A tale of two boxers brings Irish Olympic story exploding to life

THE HIGH beams of the Workers’ Gymnasium shook to the marching song of the great proletariat. “Olé, Olé, Olé,” they sang. “You’ll never beat the Irish.”

Below in the squared ring first Paddy Barnes of Belfast and then Kenny Egan of Neilstown, Dublin, backed up that hoary old boast.

Two quarter-final wins in their respective Olympic boxing tournaments guarantees Ireland two medals at the weekend. In all likelihood, by Sunday evening the humble sport of boxing will have accounted for at least half of the medals Ireland has won at various Olympiads.

These Olympics, which were shaping up as a Long March type of exercise involving the grim setting of the daily casualty lists, suddenly exploded for Ireland yesterday. Tuesday in Beijing was a tale of two boxers.

First Paddy Barnes, a diminutive lightweight-fly boxer from Belfast, opened the evening’s programme at the Workers’ Gymnasium with a performance that suggested his youthfulness only in the confident manner of its delivery.

Just 21 years old, Barnes has bucked the trend of Irish Olympism and over-achieved. The expedition was supposed to be an occasion of learning for the young man. It has become a procession.

“My aim coming here was just to get a fight. I’ll get a medal now and it is beyond my dreams,” said Barnes. By winning his quarter-final and guaranteeing himself at least a bronze medal at the weekend, Barnes became the 10th Irishman to achieve an Olympic boxing medal.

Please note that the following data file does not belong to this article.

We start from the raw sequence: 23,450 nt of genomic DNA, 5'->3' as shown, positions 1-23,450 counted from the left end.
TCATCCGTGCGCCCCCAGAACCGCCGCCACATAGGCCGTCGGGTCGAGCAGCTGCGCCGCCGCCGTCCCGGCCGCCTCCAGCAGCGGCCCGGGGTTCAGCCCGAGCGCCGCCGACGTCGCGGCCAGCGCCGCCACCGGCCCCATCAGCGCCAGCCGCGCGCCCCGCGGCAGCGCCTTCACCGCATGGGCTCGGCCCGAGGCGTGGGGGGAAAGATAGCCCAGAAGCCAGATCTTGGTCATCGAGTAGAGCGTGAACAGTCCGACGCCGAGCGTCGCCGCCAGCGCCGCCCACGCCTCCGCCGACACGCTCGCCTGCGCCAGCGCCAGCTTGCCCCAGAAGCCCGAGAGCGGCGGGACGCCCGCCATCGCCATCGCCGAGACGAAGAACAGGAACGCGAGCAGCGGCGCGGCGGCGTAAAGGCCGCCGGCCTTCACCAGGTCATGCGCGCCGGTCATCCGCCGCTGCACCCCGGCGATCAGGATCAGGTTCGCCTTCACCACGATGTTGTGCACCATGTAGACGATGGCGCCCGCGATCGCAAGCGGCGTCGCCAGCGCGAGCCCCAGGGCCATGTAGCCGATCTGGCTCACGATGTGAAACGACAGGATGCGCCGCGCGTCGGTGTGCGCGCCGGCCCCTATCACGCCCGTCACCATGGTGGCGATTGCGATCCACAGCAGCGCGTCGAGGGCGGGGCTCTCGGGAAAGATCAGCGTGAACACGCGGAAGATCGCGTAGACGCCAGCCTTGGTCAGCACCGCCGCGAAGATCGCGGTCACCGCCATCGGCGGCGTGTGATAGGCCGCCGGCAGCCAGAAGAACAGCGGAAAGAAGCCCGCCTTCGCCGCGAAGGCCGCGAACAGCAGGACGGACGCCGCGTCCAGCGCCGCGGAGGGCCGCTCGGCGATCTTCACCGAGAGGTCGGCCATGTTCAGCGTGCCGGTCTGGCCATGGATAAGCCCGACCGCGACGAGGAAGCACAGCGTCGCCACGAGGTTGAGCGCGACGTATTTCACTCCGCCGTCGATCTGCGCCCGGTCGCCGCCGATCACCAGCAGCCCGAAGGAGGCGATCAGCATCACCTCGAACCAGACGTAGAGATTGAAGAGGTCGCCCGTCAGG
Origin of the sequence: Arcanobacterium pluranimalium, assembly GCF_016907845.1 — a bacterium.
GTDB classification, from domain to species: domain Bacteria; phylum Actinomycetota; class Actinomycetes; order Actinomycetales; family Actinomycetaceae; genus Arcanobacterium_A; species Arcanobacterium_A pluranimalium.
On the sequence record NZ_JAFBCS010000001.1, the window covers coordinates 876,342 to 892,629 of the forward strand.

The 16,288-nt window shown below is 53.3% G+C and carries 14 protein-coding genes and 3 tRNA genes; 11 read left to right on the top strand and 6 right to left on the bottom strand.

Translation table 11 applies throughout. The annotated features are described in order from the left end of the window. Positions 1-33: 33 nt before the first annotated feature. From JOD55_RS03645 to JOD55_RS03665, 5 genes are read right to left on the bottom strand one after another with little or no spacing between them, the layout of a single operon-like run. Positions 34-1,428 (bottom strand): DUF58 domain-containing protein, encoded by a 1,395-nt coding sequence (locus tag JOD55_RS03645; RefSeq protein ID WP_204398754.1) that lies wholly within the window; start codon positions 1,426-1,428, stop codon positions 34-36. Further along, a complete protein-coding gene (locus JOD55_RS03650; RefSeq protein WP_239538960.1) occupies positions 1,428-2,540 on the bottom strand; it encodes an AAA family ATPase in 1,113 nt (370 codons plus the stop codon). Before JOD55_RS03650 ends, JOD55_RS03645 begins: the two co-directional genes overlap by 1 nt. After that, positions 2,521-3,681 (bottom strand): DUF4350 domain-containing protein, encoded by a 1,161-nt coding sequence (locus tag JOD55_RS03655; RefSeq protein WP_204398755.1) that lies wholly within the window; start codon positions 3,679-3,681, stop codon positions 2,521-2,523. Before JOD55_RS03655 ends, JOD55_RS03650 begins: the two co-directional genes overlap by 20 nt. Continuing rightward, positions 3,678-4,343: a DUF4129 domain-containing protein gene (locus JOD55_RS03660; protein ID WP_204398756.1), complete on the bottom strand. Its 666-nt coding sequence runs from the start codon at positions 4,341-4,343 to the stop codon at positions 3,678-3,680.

Two hours later it was the turn of the Irish team captain to finish out the first 11. Kenny Egan stepped into the ring as a hard-luck story. He failed to qualify for Athens four years ago and, as he says himself, cried into his pillow over it for a few nights.

Egan is 26 years old and has four failed tilts at world championships under his belt. Yesterday, fate unfolded sweetly for him. Facing Washington Silva, a rather cautious Brazilian, Egan mixed some solid attacking boxing with his trademark brilliant defence to win by 8-0.

“I conceded two in my first fight, two in my second and none today. That’s how I have the looks that I have,” joked Egan.

Barnes’s and Egan’s medals are the first Ireland has won in the ring since the 1992 Games in Barcelona when, in a gentle parallel, Wayne McCullough, a Belfast man, and Michael Carruth, a Dubliner, brought back baubles. Egan noted that it was the sight of Carruth winning gold that sent him as an eight-year-old to join the local boxing club in Neilstown.

The story doesn’t end with yesterday’s scenes. Today, former DCU student Darren Sutherland fights in yet another quarter-final, bidding to become the third Irishman of the five who qualified for Beijing to go home with a metal object in his luggage.

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~ by Digory Kirke on August 20, 2008.

One Response to “A tale of two boxers brings Irish Olympic story exploding to life”

  1. Excellent post about a great day

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